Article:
COVID-19: Recent Advances Indicate Potential for a Universal Vaccine Targeting ACE2-Binding Coronaviruses

In the ongoing fight against coronaviruses, a new study published in Nature introduces a significant advance in vaccine research. This study explores the potential of a multimeric nanoparticle vaccine, specifically targeting the ACE2 receptors used by many coronaviruses to infect human cells. The article below offers a detailed examination of this recent research, discussing the development, effectiveness, and potential impact of this vaccine on coronavirus prevention strategies.

Coronavirus Vaccine

Coronavirus Vaccine

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An overly ambitious publication

In their paper, the researchers suggest that their vaccine could be a “pan-coronavirus” vaccine, meaning that it works against all coronaviruses. This team has managed to develop a vaccine that contains a region of the coronavirus spike protein that binds to our ACE2 receptors. While this work represents a proof of concept for the development of a vaccine that protects against multiple coronaviruses, I find the term pan-coronavirus a bit presumptuous. For example, such a vaccine will not be useful against MERS-CoV, since it does not bind to ACE2 and has a different RBD region, nor against other coronaviruses that use different receptors to enter the cell.

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A nanoparticle vaccine

Using ferritin in nanoparticles derived from a bacterium, the scientists were able to develop their vaccine, which contains a multimeric region of the spike protein with 200 amino acids. In addition, the vaccine contains agonists of certain key receptors of the innate immune system that are incorporated into aluminum. This vaccine is immunogenic because it stimulates the TL7 and 8 receptors, which will elicit a stronger overall immune response. However, the peptide region in the vaccine is short and remains specific for ACE2-binding coronaviruses.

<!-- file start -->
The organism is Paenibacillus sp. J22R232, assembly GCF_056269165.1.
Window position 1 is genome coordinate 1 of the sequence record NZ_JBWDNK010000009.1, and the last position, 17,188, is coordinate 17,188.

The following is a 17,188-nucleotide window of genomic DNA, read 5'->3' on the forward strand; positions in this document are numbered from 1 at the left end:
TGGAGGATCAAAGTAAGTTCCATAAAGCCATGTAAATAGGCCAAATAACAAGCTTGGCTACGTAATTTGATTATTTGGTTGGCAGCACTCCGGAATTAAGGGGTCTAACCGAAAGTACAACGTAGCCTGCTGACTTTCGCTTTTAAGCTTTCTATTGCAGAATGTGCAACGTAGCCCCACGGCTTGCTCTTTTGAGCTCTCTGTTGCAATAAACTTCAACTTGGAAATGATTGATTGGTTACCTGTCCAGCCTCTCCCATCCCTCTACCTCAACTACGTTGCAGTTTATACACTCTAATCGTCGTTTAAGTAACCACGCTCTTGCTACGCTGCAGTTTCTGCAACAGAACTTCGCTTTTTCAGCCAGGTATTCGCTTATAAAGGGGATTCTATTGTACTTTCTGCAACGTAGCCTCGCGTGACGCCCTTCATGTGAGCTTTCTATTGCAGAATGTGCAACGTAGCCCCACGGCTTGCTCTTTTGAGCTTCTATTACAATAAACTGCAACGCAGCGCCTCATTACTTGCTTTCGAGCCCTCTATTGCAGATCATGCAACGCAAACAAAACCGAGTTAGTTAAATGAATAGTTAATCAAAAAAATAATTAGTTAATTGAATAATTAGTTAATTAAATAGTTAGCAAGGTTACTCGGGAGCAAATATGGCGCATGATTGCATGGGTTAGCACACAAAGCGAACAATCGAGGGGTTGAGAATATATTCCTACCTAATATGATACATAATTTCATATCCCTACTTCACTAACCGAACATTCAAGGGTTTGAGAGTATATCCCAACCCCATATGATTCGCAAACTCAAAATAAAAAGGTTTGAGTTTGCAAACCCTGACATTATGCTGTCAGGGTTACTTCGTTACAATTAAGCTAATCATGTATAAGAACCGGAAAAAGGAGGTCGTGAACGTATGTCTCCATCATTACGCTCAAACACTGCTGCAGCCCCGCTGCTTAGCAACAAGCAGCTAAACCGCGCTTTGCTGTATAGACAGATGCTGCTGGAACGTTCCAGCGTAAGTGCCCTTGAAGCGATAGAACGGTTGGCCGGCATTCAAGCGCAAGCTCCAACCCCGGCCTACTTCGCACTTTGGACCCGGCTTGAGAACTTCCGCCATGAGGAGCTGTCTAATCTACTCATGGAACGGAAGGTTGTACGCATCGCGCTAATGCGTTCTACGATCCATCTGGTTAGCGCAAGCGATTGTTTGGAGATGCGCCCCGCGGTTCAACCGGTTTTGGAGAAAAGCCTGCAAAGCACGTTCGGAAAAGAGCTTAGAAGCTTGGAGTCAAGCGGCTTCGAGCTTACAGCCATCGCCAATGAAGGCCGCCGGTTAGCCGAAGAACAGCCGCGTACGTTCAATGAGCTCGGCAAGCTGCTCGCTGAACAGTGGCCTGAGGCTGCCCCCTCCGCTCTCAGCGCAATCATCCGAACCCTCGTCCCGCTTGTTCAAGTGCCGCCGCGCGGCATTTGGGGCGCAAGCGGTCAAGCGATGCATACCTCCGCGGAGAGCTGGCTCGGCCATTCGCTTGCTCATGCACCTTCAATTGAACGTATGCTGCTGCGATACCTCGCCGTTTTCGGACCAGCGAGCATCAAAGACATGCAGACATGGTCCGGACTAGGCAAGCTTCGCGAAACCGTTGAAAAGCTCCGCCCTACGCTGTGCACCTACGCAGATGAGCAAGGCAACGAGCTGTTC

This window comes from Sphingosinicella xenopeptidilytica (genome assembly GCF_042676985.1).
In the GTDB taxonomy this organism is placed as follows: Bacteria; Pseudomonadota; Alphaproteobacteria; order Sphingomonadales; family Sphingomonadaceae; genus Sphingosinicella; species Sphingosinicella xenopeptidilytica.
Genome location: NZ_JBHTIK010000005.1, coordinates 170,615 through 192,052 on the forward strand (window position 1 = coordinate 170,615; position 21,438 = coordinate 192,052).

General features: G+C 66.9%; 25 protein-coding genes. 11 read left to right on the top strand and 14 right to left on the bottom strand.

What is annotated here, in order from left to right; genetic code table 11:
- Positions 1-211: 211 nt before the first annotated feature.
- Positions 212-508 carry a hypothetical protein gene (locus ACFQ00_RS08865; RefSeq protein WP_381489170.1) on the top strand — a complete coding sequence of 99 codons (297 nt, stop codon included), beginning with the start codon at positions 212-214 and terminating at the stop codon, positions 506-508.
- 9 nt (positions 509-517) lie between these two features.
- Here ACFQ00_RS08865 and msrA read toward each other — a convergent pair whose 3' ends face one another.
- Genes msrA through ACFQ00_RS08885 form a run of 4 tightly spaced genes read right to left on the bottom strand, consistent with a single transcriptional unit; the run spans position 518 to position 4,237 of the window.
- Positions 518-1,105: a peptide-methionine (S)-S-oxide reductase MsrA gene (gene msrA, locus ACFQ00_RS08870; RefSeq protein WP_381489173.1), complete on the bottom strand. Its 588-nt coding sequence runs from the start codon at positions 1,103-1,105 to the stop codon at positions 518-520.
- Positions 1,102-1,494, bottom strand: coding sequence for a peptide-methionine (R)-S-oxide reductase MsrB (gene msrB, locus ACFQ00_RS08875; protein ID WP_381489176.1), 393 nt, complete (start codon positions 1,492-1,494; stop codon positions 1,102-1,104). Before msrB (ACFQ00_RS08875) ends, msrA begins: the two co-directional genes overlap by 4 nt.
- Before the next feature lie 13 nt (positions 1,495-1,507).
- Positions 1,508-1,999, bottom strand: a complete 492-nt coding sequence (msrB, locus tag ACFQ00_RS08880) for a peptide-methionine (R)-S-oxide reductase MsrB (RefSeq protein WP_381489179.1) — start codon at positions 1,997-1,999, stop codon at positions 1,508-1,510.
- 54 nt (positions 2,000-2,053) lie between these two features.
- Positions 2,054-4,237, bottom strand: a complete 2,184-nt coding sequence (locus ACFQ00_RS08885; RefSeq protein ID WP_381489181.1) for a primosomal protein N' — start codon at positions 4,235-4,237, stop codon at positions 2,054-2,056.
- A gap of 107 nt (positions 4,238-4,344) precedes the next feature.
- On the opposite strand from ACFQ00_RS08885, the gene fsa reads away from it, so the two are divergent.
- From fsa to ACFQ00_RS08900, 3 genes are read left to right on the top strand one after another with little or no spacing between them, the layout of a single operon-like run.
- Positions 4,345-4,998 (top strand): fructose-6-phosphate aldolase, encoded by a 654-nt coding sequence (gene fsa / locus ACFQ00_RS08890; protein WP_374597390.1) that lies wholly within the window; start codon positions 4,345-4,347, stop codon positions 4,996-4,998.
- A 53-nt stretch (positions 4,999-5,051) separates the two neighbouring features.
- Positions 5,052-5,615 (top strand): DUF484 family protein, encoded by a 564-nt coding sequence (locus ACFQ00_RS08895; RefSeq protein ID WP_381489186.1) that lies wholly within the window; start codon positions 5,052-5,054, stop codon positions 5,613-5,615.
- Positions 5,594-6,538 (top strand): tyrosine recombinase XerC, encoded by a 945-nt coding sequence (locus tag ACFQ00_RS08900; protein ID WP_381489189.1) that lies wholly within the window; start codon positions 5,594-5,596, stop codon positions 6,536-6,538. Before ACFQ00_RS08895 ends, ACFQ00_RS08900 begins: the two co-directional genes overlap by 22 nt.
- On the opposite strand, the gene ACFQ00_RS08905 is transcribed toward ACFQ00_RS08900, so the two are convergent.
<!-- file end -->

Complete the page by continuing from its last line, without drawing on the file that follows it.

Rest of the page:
Duration of immunity: the study’s blind spot

In the experiment, monkeys vaccinated with the nanoparticle vaccine developed significantly more neutralizing antibodies than monkeys vaccinated with RNA or patients with COVID-19. After intranasal or intratracheal infection with coronaviruses, viral genetic material and infectious viruses in the lower and upper respiratory tract were absent in the nanoparticle-vaccinated group. Finally, histological analyses also showed a significantly lower accumulation of inflammatory cells in the lungs of this vaccine group.

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However, the researchers did not examine one crucial element: the duration of immunity. The issue of duration of immunity remains a mixed one for Covid-19 vaccines. Here, the researchers are studying the immunity of monkeys only for ten weeks after the first injection of a vaccine. It would have been interesting to continue the study to better define the immune protection mediated by this vaccine.

An interesting study, but the results should be treated with caution

The team’s ambition can only be exciting. However, with the current pandemic, it has become very fashionable to exaggerate the results in the field of coronaviruses. Their platform for vaccine development is very interesting but this type of vaccine still needs to prove its efficacy in other tests before it can be approved for human clinical trials to see if it is more beneficial than vaccines already available or in development. Still, it is good that more studies are being done. The more studies we have, the more likely we are to find effective solutions against known and emerging viruses.

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Final Thoughts

As we navigate the complexities of the ongoing battle against coronaviruses, today’s study in Nature brings a new perspective to the forefront. What does this mean for the future of vaccine development, not only for coronaviruses but also for other evolving viral threats? The promise shown by the nanoparticle vaccine in targeting ACE2 receptors offers a glimpse into potential strategies that could be adapted against a variety of viruses. However, it’s important to temper optimism with the recognition of the challenges ahead. This research marks a significant moment in our understanding of viral immunology, but the journey toward broad-spectrum vaccines is far from over.


Saunders, K.O., Lee, E., Parks, R. et al. Neutralizing antibody vaccine for pandemic and pre-emergent coronaviruses. Nature 594, 553–559 (2021).

Neutralizing antibody vaccine for pandemic and pre-emergent coronaviruses



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